On September 9, anime business site animeanime.biz reported on the 2010 yearly totals of Japan’s animation market. The market showed a total intake of 229 billion yen ($2.98 billion) for fiscal 2010, up from last year’s 216.4 billion yen ($2.82 billion) in 2009. The increase represents a total increase of 5.8% year over year, and marks the second consecutive year that the animation industry saw increases in revenues.

Japan’s animation market peaked in 2006, when it took in 241.5 billion yen ($3.14 billion). The following year, the market contracted by 9.53%, to take in 230.2 bilion yen ($2.995 billion). The market continued to contract until 2006, when the industry took in 212.9 billion yen ($2.77 billion). Prior to this point, the industry’s lowest overall take was in 2003, when it took in 190.3 billion yen ($2.48 billion).

Before we begin celebrations, it might be wise to look at this situation a bit closer. The industry is increasing year over year, which looks great on the surface. However, this includes both the domestic and international markets. In addition, Toy Story 3 hit Japanese theaters last year, and grossed 10.8 bilion yen. With this in mind, we’re looking at a market landscape where the maximum anime intake was about 219 billion yen. This is slightly up from last year still, but not quite the “massive version-up jump” that we’d expect from the initial figures.

In addition, the general market saw some fascinating shifts. Home video sales, especially on Blu-ray saw massive gains last year. In particular, ANN reports that anime (and other animated works) accounted for roughly 60% of all Blu-Ray sales through fiscal 2010 and the first half of fiscal 2011. Mobile markets saw small gains in the market, while the PC-centric anime market remained stagnant.

This sounds fantastic, yes? Sales are increasing, and markets are growing. However, the real telling factor is the anime TV audience. The TV anime market shrank again for its fifth consecutive year. Over-the-air animation viewers shrank, while the market for paid TV, such as satellite and cable grew.

Now, what does this mean?

Frankly, the market’s still shrinking. New viewers aren’t watching, and existing viewers are moving away, in general. With this in mind, the fact that Blu-Ray sales are up isn’t entirely encouraging. While we may see this market carry the flagging TV market for the next couple of years, we’ll eventually see a drop-off in all categories. Because new customers aren’t being created, and are instead bleeding out, we’ll see the market for home video shrink, which will mean a general decline of the market as a whole.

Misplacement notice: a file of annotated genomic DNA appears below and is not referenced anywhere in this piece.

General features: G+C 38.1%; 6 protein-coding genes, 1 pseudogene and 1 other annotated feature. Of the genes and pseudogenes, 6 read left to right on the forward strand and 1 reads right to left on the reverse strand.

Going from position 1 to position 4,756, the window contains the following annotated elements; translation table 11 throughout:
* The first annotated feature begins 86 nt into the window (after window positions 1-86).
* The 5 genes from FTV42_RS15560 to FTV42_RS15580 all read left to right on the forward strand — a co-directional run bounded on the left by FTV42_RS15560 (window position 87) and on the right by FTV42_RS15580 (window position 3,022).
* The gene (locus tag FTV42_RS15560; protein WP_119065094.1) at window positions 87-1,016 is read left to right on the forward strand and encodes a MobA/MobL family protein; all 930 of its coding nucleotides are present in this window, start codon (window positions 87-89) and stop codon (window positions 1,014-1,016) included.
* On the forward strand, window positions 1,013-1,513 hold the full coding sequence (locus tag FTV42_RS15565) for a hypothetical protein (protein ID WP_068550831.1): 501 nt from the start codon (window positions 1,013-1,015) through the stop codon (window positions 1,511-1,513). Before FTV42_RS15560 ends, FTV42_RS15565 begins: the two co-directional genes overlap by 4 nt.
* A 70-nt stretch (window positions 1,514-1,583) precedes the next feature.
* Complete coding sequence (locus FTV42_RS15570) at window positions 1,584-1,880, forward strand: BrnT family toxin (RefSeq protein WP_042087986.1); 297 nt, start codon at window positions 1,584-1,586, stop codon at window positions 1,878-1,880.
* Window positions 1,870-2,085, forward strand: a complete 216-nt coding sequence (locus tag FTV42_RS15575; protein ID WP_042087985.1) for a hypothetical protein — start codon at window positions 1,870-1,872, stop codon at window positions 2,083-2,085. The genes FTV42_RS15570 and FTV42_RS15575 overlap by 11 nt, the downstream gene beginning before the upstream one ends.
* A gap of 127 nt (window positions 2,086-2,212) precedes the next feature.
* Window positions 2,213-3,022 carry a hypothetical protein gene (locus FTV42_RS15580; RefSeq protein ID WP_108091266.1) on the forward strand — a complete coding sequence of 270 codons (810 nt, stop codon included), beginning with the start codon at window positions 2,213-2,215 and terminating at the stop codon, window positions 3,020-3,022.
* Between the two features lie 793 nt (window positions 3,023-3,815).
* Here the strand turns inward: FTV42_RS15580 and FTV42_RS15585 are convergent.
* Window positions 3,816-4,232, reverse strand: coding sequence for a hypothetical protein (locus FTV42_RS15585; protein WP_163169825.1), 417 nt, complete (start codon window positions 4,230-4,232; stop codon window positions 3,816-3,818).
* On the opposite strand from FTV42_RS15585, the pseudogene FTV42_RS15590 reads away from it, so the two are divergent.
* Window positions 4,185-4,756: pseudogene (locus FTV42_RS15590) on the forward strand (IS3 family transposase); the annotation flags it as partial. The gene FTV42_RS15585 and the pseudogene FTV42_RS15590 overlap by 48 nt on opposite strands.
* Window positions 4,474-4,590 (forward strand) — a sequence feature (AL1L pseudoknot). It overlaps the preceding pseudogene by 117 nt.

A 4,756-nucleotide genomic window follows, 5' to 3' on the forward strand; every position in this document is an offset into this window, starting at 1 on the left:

Is Japan’s anime market dying? Hell no. I’m not going to cry that the sky is falling, and that we’re all doomed because of [Insert Baseless Conjecture Here]. Is the market healthy? Well, that’s debatable at this point. While revenues are up, the TV figures are troubling.

However, this isn’t something that we ourselves can do. This is a problem that Japan must tackle as a whole. They need to look at the structural problems that exist within the industry, and within the general market. As I’ve been parroting for the past several months: Content is king. It’s glib to say this, but it’s quite true: the industry must begin producing compelling content. Rather than pander to the niche, the mass market must become the absolute goal.

The shift to paid TV content is an interesting one, as it is indicative of numerous issues, from a lack of content viewers want, to increased cash flow in the overall economy.

I don’t doubt that we’ll begin to see a shift in the market, as the industry races to recover the viewers it’s shedding. As Japan is in a general population decline, they will need to do more to attract the general population, as the younger market grows older. Just how things will shift, I don’t know. However, it will be fascinating to see what happens in the near future.